I promised another postcard from our Texas trip, so here it is. Shhhh! Just don’t tell anyone I’m really not in Texas anymore. I was yesterday, however… and I jotted down a little note here and there along our scenic drive up Highway 59 to share with you when I got back to Arkansas. On the surface, the stretch of highway between Houston and Texarkana seems like one huge expanse of pine forest. It is hard to tell when one state ends and the other begins. Without a “Welcome to Arkansas” freeway sign, the only indication that you’ve crossed out of Texas is the lack of billboard road signs (something Texas should imitate). Texarkana, the border town of the northeast, is busy building up and seems to be adding new retail stores and restaurants every few months (there are quite a few good restaurants there and a Starbucks for those who have trouble staying awake at the wheel). Most of the smaller towns along 59, however, remain unchanged by time. I thought I would bring you a few highlights of my Highway 59 road trip and share some interesting facts about Texas’ little known (and under-appreciated) eastern freeway.
I was surprised to see something new on the drive this trip… that I had never seen before. Somewhere near the tiny town of Leggett was an old house with painted fake flames protruding from the windows. I nearly ran out of my lane trying to get a good look at it when I drove by, and promised myself to look it up on the internet when I got home. [What would we do without the internet?!] Anyway… here’s what I found out about the eye-catching sculpture/building:
Motorists traveling along U.S. Highway 59 in Polk County are often startled to see what appears to be flames pouring from the windows of old sawmill house.
The flames are actually enameled canvas, but there’s nothing make-believe about the house, which once stood at New Willard, a sawmill ghost town a few miles away. “The Burning House” is an eye-popping piece of artwork conceived by artists Clint and Emily Sloan Alexander, both with deep roots in East Texas. Clint grew up in Leggett and Emily is a native of Diboll.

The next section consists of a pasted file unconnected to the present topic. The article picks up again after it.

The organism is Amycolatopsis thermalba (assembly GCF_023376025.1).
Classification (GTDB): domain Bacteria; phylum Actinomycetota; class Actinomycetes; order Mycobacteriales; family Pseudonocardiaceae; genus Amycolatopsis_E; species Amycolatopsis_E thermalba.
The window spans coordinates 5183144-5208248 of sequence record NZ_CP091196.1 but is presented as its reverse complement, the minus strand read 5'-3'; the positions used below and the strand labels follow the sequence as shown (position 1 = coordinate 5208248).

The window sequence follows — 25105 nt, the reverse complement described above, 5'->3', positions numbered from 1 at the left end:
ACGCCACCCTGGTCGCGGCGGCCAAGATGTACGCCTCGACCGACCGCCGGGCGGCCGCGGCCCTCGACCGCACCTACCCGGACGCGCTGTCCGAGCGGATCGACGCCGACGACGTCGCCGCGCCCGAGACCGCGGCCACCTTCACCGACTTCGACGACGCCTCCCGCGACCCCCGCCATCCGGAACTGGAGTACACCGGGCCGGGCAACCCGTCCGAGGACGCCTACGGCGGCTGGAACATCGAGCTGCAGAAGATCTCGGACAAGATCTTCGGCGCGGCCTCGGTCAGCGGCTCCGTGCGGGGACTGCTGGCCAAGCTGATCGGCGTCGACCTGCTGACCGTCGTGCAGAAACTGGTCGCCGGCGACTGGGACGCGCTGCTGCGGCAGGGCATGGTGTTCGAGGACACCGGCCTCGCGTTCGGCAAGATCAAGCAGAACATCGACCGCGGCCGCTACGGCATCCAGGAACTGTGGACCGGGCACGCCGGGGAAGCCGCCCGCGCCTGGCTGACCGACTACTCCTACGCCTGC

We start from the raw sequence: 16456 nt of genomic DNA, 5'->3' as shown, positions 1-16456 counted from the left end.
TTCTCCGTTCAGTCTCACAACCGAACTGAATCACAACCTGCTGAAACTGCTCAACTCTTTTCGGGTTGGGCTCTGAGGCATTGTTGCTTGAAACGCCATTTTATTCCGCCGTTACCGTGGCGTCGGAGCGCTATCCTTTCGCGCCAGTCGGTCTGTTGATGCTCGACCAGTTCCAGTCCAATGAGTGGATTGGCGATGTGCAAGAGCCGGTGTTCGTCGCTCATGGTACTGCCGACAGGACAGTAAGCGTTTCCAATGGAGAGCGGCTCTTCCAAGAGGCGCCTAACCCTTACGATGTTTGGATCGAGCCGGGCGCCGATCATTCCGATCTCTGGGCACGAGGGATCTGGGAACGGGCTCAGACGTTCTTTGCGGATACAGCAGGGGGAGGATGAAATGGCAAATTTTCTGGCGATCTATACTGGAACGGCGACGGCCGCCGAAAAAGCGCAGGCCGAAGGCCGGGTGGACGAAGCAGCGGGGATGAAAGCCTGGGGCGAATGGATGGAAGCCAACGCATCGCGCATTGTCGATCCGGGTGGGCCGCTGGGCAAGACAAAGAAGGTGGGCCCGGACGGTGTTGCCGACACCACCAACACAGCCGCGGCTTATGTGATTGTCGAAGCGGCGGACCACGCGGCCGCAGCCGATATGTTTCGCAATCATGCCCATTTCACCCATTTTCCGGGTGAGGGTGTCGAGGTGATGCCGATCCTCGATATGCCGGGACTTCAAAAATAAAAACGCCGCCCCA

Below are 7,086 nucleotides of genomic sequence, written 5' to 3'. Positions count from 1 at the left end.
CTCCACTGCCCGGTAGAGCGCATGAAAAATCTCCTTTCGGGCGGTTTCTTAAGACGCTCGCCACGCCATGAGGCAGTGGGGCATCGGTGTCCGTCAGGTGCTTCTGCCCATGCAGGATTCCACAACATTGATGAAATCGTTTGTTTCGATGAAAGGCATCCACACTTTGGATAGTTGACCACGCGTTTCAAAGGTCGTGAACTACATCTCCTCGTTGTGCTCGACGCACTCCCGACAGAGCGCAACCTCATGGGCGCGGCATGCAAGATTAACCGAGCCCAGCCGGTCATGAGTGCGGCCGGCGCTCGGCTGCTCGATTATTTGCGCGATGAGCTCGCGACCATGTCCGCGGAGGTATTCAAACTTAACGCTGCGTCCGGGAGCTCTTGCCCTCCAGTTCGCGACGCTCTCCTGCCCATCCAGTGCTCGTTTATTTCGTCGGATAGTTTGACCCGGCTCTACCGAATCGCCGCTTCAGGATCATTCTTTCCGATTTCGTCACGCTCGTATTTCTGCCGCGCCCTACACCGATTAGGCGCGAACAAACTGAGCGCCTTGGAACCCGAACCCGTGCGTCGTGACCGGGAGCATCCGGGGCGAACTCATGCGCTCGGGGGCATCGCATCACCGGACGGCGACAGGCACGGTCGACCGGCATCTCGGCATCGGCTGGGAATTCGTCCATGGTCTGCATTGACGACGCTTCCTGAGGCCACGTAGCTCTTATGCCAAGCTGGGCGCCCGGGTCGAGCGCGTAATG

…Pooling their artistry–Clint is a painter and Emily produces sculptures–the Alexanders wanted to develop a form of art that said something about East Texas, particularly about the hundreds of vanished sawmill towns.
One traveler who stopped to examine the artwork observed that “it evokes images of a sawmill town that might have gone up in flames,” which was the case in more than a few lumber towns.
I am a sucker for roadside attractions. It makes the driving so much more interesting to see quaint little shops, cozy hole-in-the-wall restaurants with flickering neon signs, antique stores brimming with rusting memories of the “good ‘ol days”, and strange sculptures or creative art to spark interesting conversation. A few of the neat things along 59 that I thought I would share are below (going South to North, since that’s how I was traveling!):
- Leggett: The Burning House (art/sculpture), mentioned above
- Moscow: Tiny post office (now falling apart), see photo below
- Burke: Awesome praying cowboy metal sculpture on the East side of the highway
- Lufkin: Oil Derrick Reindeer (Christmas time only), parking lot of the Lufkin mall
- Redland: Rusted old Redland Drive Thru Theater
- Tenaha: Whistle Stop (cute restaurant I plan to eat at next time I pass by)
- Marshall: Clean and well-decorated McDonalds, Jalapeno Tree (good Mexican food), and a pottery man sculpture (N. of town)
- Linden-Kildare: Cute little shack on the East side of the road with road signs all over it
I seem to remember seeing an army Tank somewhere along the way, too… and an awesome panorama painting on the side of someone’s barn of a cowboy and cowgirl at sunset (not sure if that was Highway 6, but I certainly didn’t see it on this last drive). After a while, the long highway trips seem to blend together and after you see an attraction a few times, you tend to not gawk quite so much the next time you pass it. Pretty soon, you aren’t sure which highway it was on… as is the case with the mystery cowboy barn.